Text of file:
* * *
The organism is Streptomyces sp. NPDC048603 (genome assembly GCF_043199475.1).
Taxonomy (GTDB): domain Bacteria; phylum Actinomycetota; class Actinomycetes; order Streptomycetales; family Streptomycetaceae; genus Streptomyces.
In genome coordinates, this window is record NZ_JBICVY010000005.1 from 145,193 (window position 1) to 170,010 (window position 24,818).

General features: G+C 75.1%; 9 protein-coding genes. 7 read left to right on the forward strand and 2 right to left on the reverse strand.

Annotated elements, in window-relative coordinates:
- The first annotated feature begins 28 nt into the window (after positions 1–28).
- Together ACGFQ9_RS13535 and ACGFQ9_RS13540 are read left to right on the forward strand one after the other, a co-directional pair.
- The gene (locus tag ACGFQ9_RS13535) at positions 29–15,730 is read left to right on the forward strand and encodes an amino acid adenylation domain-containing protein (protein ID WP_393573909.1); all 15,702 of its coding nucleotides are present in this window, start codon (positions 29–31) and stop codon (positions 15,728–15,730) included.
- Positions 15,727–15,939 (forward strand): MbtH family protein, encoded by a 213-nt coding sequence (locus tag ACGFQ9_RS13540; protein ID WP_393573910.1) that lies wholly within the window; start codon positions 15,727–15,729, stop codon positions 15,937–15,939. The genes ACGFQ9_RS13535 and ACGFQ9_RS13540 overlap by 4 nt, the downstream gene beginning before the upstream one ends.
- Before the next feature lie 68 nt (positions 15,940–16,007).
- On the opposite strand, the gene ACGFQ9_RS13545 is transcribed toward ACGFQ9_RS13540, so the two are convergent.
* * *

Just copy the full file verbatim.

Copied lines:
The organism is Streptomyces sp. NPDC048603 (genome assembly GCF_043199475.1).
Taxonomy (GTDB): domain Bacteria; phylum Actinomycetota; class Actinomycetes; order Streptomycetales; family Streptomycetaceae; genus Streptomyces.
In genome coordinates, this window is record NZ_JBICVY010000005.1 from 145,193 (window position 1) to 170,010 (window position 24,818).

General features: G+C 75.1%; 9 protein-coding genes. 7 read left to right on the forward strand and 2 right to left on the reverse strand.

Annotated elements, in window-relative coordinates:
- The first annotated feature begins 28 nt into the window (after positions 1–28).
- Together ACGFQ9_RS13535 and ACGFQ9_RS13540 are read left to right on the forward strand one after the other, a co-directional pair.
- The gene (locus tag ACGFQ9_RS13535) at positions 29–15,730 is read left to right on the forward strand and encodes an amino acid adenylation domain-containing protein (protein ID WP_393573909.1); all 15,702 of its coding nucleotides are present in this window, start codon (positions 29–31) and stop codon (positions 15,728–15,730) included.
- Positions 15,727–15,939 (forward strand): MbtH family protein, encoded by a 213-nt coding sequence (locus tag ACGFQ9_RS13540; protein ID WP_393573910.1) that lies wholly within the window; start codon positions 15,727–15,729, stop codon positions 15,937–15,939. The genes ACGFQ9_RS13535 and ACGFQ9_RS13540 overlap by 4 nt, the downstream gene beginning before the upstream one ends.
- Before the next feature lie 68 nt (positions 15,940–16,007).
- On the opposite strand, the gene ACGFQ9_RS13545 is transcribed toward ACGFQ9_RS13540, so the two are convergent.